Confiscating Bank Deposits – The Latest European Bailout

 

bank runBank deposits, especially those that are accompanied by deposit insurance, are generally regarded by everyday people as being risk-free.  If you put your money in a savings or checking account at a bank, you do so under the assumption that you will be able to access and spend that money, in whole, when the money is needed.  What happened in Europe over the weekend challenges that assumption.

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On Saturday, Eurozone finance ministers and the IMF reached a deal to bailout the country of Cyprus, yet another European country in the midst of a financial crisis.  I am sure many investors have bailout fatigue and can’t imagine why a bailout of Cyprus is even newsworthy.  Here’s why:  This bailout is different.  During the bailouts of recent years, depositors in Eurozone banks have always been protected—until now.

The reason this bailout is different is because the terms of Cyprus’ bailout include the following:  Depositors with less than 100,000 euros in Cypriot banks will have to pay a “stability levy” of 6.75%.  Any deposits over 100,000 euros will have to pay a levy of 9.90%.  If you thought bank deposits in the European Union were off-limits during bailouts, think again.

According to the co-CEO of Saxo Bank, Lars Seier Christensen, what happened in Cyprus over the weekend is a game changer.  In an opinion piece published on TradingFloor.com, he says that the decision to confiscate bank deposits “must make every bank depositor in Europe shiver.”  Christensen continued, “Depositors in other prospective bailout countries must be running scared—is it safe to keep money in an Italian, Spanish or Greek bank anymore? I don’t know, must be the answer.”

Before the bailout becomes official, Cyprus’ parliament must vote to pass the measure.  That vote, which was scheduled for Sunday, was delayed to Monday due to insufficient votes to pass the measure.  If parliament does not vote in favor of the bailout terms, the President of Cyprus warns that the country’s two biggest banks will collapse on Tuesday.  Whether or not Cyprus chooses the terms of the bailout or to allow its banking system to collapse, over the coming days, there will likely be much debate among financial pundits about whether seizing bank deposits is the appropriate thing to do when bailing out a sovereign nation.  If you are curious as to what the President of Cyprus has to say about this (as it relates to Cyprus), read the March 16 “Statement by the President of the Republic Mr. Nicos Anastasiades.”  At this time, whether or not it is the right decision for Europe to apply a haircut to bank deposits in Cyprus will be determined by the reaction of everyday people around the continent.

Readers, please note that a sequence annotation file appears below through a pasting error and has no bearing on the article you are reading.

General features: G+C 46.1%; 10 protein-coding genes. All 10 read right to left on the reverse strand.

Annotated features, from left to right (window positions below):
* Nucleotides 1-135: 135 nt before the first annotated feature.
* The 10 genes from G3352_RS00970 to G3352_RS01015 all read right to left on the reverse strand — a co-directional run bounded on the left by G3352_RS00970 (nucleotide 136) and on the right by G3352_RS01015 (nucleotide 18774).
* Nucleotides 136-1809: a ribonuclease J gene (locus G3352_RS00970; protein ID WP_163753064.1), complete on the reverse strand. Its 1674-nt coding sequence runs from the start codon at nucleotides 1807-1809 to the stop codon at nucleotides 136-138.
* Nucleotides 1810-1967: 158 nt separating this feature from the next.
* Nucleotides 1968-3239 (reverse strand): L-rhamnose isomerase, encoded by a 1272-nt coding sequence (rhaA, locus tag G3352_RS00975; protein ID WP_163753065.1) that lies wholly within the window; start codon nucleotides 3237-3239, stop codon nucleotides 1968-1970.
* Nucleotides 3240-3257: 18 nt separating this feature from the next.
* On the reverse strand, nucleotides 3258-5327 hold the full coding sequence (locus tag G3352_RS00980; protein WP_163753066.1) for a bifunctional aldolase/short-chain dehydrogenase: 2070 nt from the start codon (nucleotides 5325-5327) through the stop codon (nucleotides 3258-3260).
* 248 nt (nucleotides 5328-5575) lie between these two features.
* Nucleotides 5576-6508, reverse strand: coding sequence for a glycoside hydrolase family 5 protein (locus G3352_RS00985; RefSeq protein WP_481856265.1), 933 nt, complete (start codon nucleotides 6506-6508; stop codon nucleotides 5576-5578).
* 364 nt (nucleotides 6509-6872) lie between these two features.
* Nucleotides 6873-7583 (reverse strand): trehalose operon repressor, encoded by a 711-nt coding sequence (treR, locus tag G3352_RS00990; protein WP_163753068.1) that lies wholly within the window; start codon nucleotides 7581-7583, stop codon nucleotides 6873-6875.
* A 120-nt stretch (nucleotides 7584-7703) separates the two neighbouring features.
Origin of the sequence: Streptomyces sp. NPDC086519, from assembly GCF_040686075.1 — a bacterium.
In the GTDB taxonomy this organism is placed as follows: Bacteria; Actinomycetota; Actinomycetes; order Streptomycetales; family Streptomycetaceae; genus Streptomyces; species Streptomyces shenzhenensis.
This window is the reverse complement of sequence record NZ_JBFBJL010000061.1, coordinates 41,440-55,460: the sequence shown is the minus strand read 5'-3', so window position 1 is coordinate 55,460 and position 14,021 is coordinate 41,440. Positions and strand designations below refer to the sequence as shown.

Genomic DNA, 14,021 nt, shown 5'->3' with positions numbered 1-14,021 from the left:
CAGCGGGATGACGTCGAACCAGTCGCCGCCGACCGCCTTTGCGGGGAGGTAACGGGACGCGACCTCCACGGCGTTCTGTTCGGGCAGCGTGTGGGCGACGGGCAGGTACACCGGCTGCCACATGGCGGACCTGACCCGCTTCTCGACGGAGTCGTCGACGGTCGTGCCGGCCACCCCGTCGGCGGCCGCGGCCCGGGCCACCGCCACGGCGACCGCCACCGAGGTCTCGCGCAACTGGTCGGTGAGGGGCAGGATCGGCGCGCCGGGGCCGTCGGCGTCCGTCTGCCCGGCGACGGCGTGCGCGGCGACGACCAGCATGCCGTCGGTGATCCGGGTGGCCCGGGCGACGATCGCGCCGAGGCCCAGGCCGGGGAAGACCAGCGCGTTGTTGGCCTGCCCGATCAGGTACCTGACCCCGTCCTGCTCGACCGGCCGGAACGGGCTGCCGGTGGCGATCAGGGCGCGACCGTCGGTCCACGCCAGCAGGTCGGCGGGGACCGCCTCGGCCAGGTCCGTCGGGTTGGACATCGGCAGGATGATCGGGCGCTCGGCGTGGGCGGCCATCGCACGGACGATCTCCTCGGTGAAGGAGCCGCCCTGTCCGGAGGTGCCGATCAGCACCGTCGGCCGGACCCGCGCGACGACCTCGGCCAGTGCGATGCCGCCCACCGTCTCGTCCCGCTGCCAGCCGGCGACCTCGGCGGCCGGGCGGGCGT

Citizens of Spain, who are likely well aware of the dire straits their economy is in, will surely feel some level of discomfort from the events in Cyprus.  As Mr. Christensen put it in his aforementioned piece, “If you can do this once, you can do it again.”  Many people in Italy, Greece, and elsewhere will also likely be concerned by the happenings in Cyprus.  How they, as a collective group, react to their feelings will be an important thing to follow over the coming days and weeks.  Should people in various European countries decide to pull their money out of local banks en masse, there will be far-reaching consequences for investors around the globe.

The fact that the IMF and European finance ministers have now shown the willingness (whether or not they succeed) to confiscate bank deposits when bailing out a member of the EU should not be overlooked by investors.  That, indeed, is a game changer.  The world’s financial system is one in which stability depends on the confidence of those who participate in it.  By showing the willingness to apply haircuts to bank deposits, European officials have increased the likelihood of future European bank runs and have added more uncertainty to the lives of everyday people in European countries with struggling economies.  Even if the likelihood of widespread bank runs in countries such as Spain and Italy is still small, Europe now has this problem:  By taking an asset (bank deposits) that people expect to be able to access in full and demonstrating that the asset can simply be taken from them overnight (and how ATMs can stop working in a flash), the psychology of how people deal with their money will change.

Put yourself in the shoes of those people in Cyprus who suddenly discover they’ve lost 6.75% or 9.90% of their bank deposits.  How would that make you feel?  How would that change your behavior going forward?  Now put yourself in the shoes of someone in Spain.  You realize your economy is mired in a very difficult economic situation, and you fear (whether rightly or wrongly) that in the future, what happened in Cyprus might happen in Spain.  How would you react?

All of a sudden, Europeans have learned there is a difference between cash held at a bank and cash hidden “under the mattress.”  That difference amounts to 6.75% to 9.90% of one’s so-called “cash.”  Even if European officials truly have no intention of ever repeating the terms of the Cyprus bailout, now that haircuts on bank deposits have crossed the boundary of being an idea to something actually included as terms for a bailout, the game has changed.   If the citizens of troubled European countries decide to take Europe back into crisis mode by pulling money from banks, then equity investors around the world should be on guard—that goes for bondholders of European corporate and sovereign debt as well.  What investment might do well in a European crisis situation?  Let’s just say that the new bond king would probably make a lot of money.

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